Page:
196 F2d 657 United States v. Certain Parcels of Land in Fairfax County
196 F.2d 657
CERTAIN PARCELS OF LAND IN FAIRFAX COUNTY et al.
United States Court of Appeals, Fourth Circuit.
Argued April 7, 1952.
Decided May 10, 1952.
Edmund B. Clark, Atty., Department of Justice, Washington, D. C. (Wm. Amory Underhill, Asst. Atty. Gen., A. Carter Whitehead, U. S. Atty., Richmond, Va., and John F. Cotter, Atty., Department of Justice, Washington, D. C., on brief), for appellant.
Frederick A. Ballard, Washington, D. C. (J. Randall Caton, Alexandria, Va., and Joseph W. Wyatt, Washington, D. C., on brief), for appellees.
Before PARKER, Chief Judge, and SOPER and DOBIE, Circuit Judges.
PARKER, Chief Judge.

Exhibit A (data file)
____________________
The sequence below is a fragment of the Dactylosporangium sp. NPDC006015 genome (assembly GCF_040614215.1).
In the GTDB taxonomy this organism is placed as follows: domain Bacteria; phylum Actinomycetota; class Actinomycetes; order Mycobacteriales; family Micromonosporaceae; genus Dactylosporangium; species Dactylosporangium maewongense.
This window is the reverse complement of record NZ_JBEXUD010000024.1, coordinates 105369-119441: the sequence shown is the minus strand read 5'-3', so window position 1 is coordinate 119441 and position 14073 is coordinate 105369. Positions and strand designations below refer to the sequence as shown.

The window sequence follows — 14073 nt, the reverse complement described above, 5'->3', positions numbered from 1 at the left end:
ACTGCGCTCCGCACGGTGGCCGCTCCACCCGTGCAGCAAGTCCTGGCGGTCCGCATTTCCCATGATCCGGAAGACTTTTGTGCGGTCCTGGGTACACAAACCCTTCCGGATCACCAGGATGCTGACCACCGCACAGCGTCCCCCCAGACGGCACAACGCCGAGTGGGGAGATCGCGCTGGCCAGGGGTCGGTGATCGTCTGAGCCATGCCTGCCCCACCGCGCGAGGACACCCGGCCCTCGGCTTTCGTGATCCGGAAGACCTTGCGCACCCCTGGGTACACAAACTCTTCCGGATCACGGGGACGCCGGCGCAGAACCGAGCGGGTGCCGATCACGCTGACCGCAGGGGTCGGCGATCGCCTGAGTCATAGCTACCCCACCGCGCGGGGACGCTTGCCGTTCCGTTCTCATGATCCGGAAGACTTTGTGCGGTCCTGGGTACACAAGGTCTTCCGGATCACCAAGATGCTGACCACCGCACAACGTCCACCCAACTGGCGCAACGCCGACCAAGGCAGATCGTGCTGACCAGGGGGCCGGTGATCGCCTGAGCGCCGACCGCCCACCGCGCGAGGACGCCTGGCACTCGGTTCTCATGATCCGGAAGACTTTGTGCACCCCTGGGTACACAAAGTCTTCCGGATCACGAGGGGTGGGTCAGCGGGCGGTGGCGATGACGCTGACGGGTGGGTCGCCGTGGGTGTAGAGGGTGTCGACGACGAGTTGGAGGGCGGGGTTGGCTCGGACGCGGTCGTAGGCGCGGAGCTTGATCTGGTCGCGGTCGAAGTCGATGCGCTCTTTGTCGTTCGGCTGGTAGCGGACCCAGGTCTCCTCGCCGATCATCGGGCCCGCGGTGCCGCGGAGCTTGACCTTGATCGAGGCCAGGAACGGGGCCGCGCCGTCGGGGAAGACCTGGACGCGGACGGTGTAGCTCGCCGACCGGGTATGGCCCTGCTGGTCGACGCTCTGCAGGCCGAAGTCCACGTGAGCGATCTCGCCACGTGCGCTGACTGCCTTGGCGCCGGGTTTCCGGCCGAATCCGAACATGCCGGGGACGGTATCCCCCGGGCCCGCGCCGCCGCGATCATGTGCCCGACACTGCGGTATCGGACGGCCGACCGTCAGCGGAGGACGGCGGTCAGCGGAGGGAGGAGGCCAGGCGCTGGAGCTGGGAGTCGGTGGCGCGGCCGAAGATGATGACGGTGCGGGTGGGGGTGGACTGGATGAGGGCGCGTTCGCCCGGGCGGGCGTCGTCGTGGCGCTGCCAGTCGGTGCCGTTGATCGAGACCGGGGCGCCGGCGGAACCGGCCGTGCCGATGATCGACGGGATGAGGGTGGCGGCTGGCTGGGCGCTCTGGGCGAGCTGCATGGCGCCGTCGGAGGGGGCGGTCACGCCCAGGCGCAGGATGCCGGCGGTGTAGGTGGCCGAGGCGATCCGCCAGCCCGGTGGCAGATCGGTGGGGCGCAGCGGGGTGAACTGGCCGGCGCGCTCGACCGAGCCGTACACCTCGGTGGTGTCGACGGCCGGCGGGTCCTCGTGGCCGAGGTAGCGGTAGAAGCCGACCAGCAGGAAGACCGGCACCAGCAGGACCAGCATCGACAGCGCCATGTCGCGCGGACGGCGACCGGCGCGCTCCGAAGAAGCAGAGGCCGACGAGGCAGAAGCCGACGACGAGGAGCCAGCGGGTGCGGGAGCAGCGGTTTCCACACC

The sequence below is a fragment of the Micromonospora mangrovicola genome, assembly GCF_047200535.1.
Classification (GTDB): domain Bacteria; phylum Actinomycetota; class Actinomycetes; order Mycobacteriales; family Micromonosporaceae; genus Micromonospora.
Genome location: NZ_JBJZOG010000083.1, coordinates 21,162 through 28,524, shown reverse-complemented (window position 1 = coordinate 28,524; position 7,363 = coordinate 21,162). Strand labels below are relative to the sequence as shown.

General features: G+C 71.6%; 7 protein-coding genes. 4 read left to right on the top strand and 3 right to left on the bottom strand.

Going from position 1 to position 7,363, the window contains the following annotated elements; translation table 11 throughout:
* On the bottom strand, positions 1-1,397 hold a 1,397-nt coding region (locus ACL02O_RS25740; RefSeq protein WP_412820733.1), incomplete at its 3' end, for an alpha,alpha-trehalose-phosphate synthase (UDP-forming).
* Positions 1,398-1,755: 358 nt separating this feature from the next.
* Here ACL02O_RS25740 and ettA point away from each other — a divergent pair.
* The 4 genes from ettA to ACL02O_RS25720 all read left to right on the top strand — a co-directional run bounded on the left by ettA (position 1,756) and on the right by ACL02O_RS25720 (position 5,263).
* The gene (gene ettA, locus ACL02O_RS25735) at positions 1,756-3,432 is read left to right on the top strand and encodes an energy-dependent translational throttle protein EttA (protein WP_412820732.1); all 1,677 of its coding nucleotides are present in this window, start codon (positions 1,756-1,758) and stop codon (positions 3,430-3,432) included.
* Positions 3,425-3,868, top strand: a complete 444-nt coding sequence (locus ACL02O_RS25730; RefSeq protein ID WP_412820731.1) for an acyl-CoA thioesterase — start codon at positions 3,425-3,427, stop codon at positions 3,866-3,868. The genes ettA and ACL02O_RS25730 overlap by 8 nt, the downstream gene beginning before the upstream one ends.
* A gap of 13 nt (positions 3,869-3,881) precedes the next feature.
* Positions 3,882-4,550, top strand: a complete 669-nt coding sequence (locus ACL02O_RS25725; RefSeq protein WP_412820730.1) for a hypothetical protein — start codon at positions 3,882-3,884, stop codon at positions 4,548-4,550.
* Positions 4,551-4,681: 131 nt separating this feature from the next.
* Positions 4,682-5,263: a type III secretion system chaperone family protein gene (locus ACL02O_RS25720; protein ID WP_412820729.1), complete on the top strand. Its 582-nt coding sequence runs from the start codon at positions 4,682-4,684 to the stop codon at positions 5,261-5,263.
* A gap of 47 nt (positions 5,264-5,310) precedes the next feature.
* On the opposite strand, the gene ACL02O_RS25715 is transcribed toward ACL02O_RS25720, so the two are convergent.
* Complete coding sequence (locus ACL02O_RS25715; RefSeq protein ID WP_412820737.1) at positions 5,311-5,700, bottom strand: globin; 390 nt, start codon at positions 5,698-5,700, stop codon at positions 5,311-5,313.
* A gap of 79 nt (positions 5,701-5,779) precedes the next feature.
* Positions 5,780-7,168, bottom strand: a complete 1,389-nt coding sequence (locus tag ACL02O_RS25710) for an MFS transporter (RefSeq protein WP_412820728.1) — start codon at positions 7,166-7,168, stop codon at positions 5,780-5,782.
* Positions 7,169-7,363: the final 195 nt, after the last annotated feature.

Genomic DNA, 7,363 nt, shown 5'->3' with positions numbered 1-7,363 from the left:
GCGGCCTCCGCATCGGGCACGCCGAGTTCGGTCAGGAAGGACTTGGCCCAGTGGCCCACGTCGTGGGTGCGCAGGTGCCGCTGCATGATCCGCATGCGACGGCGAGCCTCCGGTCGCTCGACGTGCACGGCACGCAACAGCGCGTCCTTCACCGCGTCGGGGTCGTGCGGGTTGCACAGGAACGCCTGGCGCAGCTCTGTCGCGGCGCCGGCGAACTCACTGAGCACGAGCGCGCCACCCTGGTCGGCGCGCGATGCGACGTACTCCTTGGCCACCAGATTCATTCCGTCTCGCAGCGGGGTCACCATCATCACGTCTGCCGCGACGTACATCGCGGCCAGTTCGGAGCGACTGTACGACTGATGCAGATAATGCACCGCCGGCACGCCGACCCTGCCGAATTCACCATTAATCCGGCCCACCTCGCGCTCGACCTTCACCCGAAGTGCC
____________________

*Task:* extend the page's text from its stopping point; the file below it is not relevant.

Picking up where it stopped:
This is an appeal in a suit brought to condemn a sewer system which had been constructed by the Belle Haven Realty Corporation of Fairfax County, Virginia, and which served persons who had purchased building lots from that corporation. The suit was instituted in 1944 "to acquire an easement for the construction and operation of sewer pipes in land occupied by sewer pipes" of the corporation. By amendments to the petition and declaration of taking, filed in April 1948, the scope of the taking was enlarged to acquire easements in the lateral sewer lines and also title to all sewer mains previously constructed by the corporation in the area. At the time of the first declaration of taking, just compensation estimated at $2 was deposited, at the time of the second declaration of taking, the amount deposited as just compensation was $1. The condemnation proceedings purported to be instituted under authority of the Lanham Act of October 14, 1940, 54 Stat. 1125, as amended June 28, 1941, 55 Stat. 361, and July 15, 1943, 57 Stat. 565, 42 U.S.C.A. § 1521 et seq.